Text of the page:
The right-handed hitting right-fielder was solid in his professional debut in Rookie-level Bluefield, batting .314/.362/.440 in 54 games in 2008 after being the 20th-round pick (596th overall) in the 2008 First-Year Player Draft. He's backed that up with a similar season in 2009 skipping over low-A Aberdeen in his first full-length season.
At this point in the season he has played in exactly twice as many games as he did last year (110 entering Tuesday) and has shown no signs of slowing down as many players hit a wall in the dog days of August.
To back up the opening statement, Welty leads the Shorebirds in the triple crown categories (.301/9/60), hits (119), total bases (171), runs (59), on-base percentage (.379), slugging (.432), on-base plus slugging (.810), and doubles (23) entering Tuesday's play. Welty ranks seventh in the South Atlantic League in average and 12th in OPS.
The one problem he has had this year is with contact. He has failed to do so in 23 percent of his plate appearances, striking out 106 times. A two percent increase over 2008. He leads the Shorebirds in this category as well.
Despite his lack of contact, Shorebirds hitting instructor Ryan Minor is confident in the 21-year-old outfielder.
"What helped him a lot is he's able to hit the ball away and he's not afraid to hit with two strikes," Minor said. "He needs to keep working on pitch selection when he gets ahead in the count and not chase balls out of the zone and he's done a pretty good job with that this year."
Welty said he tries to wait for a fastball he can drive when he is ahead, but shifts to contact mode when gets behind in the count.
"If I get behind, I try to battle and just put something in play, other than that, just try to hit something hard up the middle or the other way," Welty said.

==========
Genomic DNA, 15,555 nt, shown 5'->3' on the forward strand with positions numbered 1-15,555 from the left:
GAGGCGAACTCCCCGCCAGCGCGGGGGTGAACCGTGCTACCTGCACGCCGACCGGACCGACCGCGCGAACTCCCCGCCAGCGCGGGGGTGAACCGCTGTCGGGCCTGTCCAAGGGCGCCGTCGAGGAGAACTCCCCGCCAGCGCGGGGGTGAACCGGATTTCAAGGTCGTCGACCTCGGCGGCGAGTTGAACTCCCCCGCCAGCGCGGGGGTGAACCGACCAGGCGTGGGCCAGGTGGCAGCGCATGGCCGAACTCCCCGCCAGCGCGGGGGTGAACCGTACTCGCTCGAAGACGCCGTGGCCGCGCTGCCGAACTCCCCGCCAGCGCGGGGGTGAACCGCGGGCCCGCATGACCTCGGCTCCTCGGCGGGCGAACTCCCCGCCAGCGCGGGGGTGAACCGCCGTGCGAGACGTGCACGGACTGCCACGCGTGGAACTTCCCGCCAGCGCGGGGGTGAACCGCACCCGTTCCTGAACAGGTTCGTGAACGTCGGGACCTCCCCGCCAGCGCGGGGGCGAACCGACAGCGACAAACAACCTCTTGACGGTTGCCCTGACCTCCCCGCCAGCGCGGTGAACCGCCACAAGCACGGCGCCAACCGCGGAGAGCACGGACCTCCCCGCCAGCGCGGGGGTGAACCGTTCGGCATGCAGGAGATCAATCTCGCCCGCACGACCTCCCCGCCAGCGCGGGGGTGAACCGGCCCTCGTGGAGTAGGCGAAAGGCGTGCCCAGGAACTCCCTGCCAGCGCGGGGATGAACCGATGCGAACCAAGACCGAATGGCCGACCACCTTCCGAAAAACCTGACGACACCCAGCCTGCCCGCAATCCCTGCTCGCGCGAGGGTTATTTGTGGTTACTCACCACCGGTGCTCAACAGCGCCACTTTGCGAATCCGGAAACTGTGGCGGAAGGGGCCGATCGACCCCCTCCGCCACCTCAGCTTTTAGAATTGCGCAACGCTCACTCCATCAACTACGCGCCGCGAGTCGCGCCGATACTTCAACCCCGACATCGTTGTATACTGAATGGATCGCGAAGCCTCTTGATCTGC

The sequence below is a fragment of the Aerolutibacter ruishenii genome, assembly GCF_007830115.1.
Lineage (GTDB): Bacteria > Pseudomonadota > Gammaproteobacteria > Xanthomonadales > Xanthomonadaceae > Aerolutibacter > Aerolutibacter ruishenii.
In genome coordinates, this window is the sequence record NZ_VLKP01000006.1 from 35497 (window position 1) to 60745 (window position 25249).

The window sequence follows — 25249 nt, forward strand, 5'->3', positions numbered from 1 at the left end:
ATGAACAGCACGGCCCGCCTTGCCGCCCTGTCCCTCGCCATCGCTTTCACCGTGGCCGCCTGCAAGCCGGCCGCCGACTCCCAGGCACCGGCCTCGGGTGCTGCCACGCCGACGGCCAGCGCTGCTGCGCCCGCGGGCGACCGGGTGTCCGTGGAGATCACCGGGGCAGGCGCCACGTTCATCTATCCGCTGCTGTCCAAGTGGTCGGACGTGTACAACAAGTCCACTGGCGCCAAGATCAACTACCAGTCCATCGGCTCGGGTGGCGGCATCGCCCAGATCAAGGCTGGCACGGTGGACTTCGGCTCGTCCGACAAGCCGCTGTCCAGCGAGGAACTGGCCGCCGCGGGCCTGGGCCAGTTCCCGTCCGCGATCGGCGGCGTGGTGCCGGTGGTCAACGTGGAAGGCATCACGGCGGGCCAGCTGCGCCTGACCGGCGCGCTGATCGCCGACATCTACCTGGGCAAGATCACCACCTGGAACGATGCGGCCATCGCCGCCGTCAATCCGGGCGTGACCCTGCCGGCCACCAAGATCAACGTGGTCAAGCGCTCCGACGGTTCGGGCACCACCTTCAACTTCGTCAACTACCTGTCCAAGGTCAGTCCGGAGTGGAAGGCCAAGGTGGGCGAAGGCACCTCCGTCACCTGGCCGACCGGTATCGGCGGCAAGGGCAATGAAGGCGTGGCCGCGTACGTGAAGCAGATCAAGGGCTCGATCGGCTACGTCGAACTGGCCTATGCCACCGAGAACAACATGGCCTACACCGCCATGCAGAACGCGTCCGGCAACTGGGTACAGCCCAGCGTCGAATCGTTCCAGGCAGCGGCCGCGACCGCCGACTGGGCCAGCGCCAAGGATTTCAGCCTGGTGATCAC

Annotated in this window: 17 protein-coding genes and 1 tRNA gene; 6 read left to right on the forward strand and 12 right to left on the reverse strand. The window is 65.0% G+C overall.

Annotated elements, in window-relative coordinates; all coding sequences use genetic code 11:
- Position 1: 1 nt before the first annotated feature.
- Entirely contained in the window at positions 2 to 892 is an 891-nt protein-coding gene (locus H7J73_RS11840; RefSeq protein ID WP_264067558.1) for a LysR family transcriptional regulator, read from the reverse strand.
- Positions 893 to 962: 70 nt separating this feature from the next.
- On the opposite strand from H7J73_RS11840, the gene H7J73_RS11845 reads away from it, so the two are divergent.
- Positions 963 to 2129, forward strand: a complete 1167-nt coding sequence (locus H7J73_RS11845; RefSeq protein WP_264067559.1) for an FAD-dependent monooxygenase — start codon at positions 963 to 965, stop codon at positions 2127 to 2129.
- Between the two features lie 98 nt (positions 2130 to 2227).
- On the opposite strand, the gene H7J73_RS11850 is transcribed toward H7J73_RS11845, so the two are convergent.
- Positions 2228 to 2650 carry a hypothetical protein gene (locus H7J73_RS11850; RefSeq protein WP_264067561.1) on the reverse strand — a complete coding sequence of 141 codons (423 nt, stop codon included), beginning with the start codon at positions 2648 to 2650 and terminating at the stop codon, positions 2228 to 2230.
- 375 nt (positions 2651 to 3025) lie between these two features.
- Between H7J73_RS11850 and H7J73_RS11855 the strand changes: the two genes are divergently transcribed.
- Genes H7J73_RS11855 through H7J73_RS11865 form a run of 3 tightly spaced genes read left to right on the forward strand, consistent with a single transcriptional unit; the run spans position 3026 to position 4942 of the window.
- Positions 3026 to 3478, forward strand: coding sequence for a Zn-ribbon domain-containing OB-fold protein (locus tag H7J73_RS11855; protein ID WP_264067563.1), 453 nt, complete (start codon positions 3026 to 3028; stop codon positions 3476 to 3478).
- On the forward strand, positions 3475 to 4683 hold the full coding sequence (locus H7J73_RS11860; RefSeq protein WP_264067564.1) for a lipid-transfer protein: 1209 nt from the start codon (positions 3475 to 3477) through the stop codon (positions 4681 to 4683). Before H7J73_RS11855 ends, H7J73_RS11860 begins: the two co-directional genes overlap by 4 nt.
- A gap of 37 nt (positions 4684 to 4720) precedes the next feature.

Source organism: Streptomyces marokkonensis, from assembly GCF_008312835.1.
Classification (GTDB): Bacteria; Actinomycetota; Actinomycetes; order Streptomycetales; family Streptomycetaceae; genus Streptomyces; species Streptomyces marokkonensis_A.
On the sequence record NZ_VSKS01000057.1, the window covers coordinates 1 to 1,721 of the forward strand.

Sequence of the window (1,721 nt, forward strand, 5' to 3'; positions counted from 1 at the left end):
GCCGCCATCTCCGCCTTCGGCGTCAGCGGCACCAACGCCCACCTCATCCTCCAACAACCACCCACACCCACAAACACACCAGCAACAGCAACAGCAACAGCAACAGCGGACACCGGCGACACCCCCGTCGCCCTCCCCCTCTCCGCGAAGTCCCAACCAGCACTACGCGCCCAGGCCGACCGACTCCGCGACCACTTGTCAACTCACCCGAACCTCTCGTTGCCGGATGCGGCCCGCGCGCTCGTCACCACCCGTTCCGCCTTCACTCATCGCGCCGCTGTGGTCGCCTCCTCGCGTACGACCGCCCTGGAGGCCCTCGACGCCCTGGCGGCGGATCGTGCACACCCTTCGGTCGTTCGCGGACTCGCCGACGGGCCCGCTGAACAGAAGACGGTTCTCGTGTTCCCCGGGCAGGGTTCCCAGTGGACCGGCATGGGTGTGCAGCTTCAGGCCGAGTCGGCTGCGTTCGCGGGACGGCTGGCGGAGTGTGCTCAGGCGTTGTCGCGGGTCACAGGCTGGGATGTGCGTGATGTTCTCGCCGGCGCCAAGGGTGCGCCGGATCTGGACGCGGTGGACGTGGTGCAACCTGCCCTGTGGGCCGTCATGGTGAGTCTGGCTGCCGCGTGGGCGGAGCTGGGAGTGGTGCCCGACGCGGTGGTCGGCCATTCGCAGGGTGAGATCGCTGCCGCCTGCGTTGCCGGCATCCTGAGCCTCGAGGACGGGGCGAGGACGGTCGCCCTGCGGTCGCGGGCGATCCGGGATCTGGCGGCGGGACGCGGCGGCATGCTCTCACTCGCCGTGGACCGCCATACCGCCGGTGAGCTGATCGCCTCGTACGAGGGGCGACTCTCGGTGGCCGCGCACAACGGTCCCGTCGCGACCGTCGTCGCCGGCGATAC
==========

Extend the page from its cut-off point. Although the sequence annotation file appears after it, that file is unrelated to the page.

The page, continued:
His manager, Orlando Gomez, has been impressed with Welty's work and has taken notice of it throughout the season.
"He's really getting better everyday, improving in all phases of the game," Gomez said, taking time to note the defense specifically.
Gomez said Welty has improved a lot with his routes on fly balls and his arm, and both are noticeable. Welty also said that his accuracy was the most-improved aspect of his game coming into this year, but don't just take his word for it. In Bluefield last year Welty committed four errors in 44 games in right field for a .939 fielding percentage. He had just one assist. This year, he leads Shorebirds outfielders with 10 assists, all from right field and he has just two errors, improving his fielding percentage in right to .990.
Looking ahead, there is a lot to be excited about this outfielder who has proven to be a five-tool player for the Shorebirds. He has even stolen 12 bases in 16 attempts. While this does not lead the team, it shows another dimension of his game that exists.
He is going to need to cut down on his strikeouts, but if he spends 2010 in high-A Frederick, his power numbers could see a major boost. While Welty has enjoyed more success at home than most of his teammates, he still has a 40-point difference in his road and home splits (.319 average at home, .279 average on the road). He is even slugging .460 on the road. It will be interesting to see how he does in the hitters haven that is Harry Grove Stadium.
When asked if he could increase his power output next year to 20-plus home runs, Welty was fairly confident he could.
"I think could do it, personally" Welty told InsideTheOs.com. "The fence isn't a big part of it, just try to drive the ball and hopefully it will go out. I'll take doubles too, it's all part of the game. Anything will be good, maybe we'll see next year."
One other interesting split is that he absolutely terrorizes left-handed pitching, batting .358/.435/.541, even with 26 strikeouts in 109 at-bats. He has held his own against righties also, but there is a noticeable difference, batting .279/.357/.390.
"I feel like if I face anyone I can hit them pretty hard," Welty said. "I just got to get a good pitch. I take a lot of pride in my hitting, I'd say I've been working on that. I really like my hitting."
He's not the only one who likes his hitting and his defense is not bad either. His all-around play has Gomez giving him some of the highest praise a manager at this level can give a player:
"I think you guys are seeing a good player over here and one day he's going to be playing in the big leagues."